Branding: Pivot the mission…not the brand
Amazon…….. when I say Amazon, you say dot com.
Yet when I was a kid, before cars were invented, Amazon referred to a river in South America or a Rain Forest or a race of warrior women or something like that.
Amazon…what a stupid name for a company that sells books. Why didn’t they call themselves BookSwap, or Borders (okay, maybe because Borders was taken)? When Amazon was founded they only sold books. That’s it. So why did they go with such an ambiguous moniker?
From selling only books they pivoted and started selling everything and then they didn’t change their name to EverythingSwap. Then they pivoted and starting selling everyone else’s everything and didn’t change their name to eSwap. Then they pivoted and started selling cloud services and they didn’t change their name to CloudSwap. Then they pivoted and started selling a labor marketplace called Mechanical Turk but they didn’t change the company name to Mech.me.
Trek deep into the rainforest and ask a Native Indian Brazilian (or whatever the latest PC term is for those folks) the question, “what is Amazon?” They will put down their stone-age weapons and pick up their eReader and say…..”That’s where I get my kindle books.” Amazon.com is the first thing everyone thinks of when they hear that word. Somehow this company executed to perfection and created the brand that co-opted the Amazon from the River and the Jungle. In this litigious society, it’s kind of amazing that Brazil didn’t sue them for copyright infringement.
You see it cost money and time to build a great brand. To build a following, to get noticed, to profit from all the hard work to get press, win contests, and earn goodwill. So you’d be wise to choose a company name that will support a mission change. You wouldn’t want to change National Tire Warehouse to National Tire and Battery when you started selling batteries. You don’t waste your investor’s capital rebranding every time you have a new whim.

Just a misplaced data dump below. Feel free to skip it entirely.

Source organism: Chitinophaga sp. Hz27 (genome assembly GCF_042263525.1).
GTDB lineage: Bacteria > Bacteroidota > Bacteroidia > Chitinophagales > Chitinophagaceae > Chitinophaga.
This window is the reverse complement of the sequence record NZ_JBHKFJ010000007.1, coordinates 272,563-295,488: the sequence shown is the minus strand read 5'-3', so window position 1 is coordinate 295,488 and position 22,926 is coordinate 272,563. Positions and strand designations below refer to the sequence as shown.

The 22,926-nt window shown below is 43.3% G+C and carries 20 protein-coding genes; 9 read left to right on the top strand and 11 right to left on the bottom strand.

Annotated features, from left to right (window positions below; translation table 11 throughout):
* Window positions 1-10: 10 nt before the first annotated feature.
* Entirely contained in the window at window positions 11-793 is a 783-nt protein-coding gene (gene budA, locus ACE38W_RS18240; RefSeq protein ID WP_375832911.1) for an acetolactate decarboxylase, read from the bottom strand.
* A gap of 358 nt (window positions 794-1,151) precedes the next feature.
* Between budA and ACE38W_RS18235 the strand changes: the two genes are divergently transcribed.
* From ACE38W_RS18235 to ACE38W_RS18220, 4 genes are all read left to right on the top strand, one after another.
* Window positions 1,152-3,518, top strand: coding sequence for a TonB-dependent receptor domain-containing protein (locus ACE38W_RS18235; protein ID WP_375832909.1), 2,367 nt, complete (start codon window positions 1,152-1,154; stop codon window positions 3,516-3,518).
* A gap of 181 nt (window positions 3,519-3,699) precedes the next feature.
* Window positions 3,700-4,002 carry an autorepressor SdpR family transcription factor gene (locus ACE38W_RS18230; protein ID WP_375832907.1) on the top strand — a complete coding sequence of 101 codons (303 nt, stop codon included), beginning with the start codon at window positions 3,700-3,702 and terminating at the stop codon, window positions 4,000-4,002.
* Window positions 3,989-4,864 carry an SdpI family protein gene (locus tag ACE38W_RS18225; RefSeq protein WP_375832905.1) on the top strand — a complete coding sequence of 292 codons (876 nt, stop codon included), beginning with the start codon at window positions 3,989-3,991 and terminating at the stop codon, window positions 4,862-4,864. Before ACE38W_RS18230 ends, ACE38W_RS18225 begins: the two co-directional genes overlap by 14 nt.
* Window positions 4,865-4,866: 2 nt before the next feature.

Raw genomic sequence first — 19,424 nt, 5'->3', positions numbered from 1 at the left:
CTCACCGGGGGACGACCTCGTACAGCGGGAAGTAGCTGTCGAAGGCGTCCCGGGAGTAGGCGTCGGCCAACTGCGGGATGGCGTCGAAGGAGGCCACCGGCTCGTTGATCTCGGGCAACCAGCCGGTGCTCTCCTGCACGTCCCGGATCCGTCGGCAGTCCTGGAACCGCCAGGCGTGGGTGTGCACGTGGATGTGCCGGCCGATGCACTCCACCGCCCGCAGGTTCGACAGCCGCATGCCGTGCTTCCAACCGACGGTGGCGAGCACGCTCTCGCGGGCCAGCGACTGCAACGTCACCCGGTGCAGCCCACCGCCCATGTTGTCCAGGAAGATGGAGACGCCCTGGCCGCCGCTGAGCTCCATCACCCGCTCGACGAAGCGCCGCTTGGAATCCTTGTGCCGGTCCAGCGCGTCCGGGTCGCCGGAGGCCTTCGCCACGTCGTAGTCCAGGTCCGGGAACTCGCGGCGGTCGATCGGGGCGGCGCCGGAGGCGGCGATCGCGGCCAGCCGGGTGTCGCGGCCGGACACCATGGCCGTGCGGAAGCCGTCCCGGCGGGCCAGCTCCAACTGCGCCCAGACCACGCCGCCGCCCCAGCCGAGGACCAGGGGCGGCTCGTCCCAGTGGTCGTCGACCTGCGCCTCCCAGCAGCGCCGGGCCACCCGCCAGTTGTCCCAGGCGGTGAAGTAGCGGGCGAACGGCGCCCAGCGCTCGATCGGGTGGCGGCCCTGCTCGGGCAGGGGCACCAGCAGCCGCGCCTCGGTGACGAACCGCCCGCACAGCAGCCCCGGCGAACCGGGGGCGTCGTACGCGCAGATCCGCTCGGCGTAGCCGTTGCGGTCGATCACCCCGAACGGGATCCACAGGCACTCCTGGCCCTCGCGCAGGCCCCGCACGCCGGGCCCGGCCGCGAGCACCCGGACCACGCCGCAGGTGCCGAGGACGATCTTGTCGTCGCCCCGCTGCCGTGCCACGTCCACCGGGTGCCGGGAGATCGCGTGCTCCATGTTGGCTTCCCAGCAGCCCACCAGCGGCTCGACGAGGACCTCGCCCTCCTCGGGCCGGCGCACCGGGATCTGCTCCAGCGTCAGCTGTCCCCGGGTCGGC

Take DC Tech’s own Troop Swap, or is it TroopID or is it ID.me? A company that’s still trying to find itself. In 3 years this company changed its name every time a new Snap-on Tools Calendar was published.
Look there’s a significant cost of money and resources when you’ve spent time and money building a brand name and then switch names. There’s all the wasted cash, manpower, PR, efforts to build the abandoned brand, and then there’s all the confusion created by and the expense of building a new brand.
Estimated Cost – $51K – $145K
- Buying a URL: $20 – 80K
- New Business Cards: $1 – 5K
- New Web Site: $10 – 30K
- New Corporate Brochures: $5K
- New Nifty Company Trinkets: $5K
- Misc: $10K – 20K
So don’t you think that a company that had been through the rebranding once before would have learned their lesson prior to repeating the same lunacy and naming the company after their latest target market……. again? Don’t you think they’d teach that at Harvard Business School? Yet here they go with just another pivot that if history is any predictor of the future will repeat itself as soon as the latest pivot fails and they roll out the next greatest newest brand name.
Hey, I have an idea for the next brand. How about InvesterSinkHole (good news I checked and the URL is available for only $10.00)?
As Whitey Bolger can tell you there are advantages to constant name changes. After all, it’s harder to hit a moving target and in the case of ID.me you would rather have people look you up in websites like Glassdoor.com under ID.me, where there’s no history, then TroopSwap where there is a tarnished history.
When you’re naming your company, remember it’s not the name of the company that makes the brand, it’s the heart of the company, the why of the company, the what of the company that counts. If you’re not a quality company with real core values that you authentically represent, the name doesn’t count for squat. Even if you have 3 of them.
So go out and make your own Amazon. And for legal reasons, please don’t call it Amazon. Maybe you could get a deal on the name Troop Swap?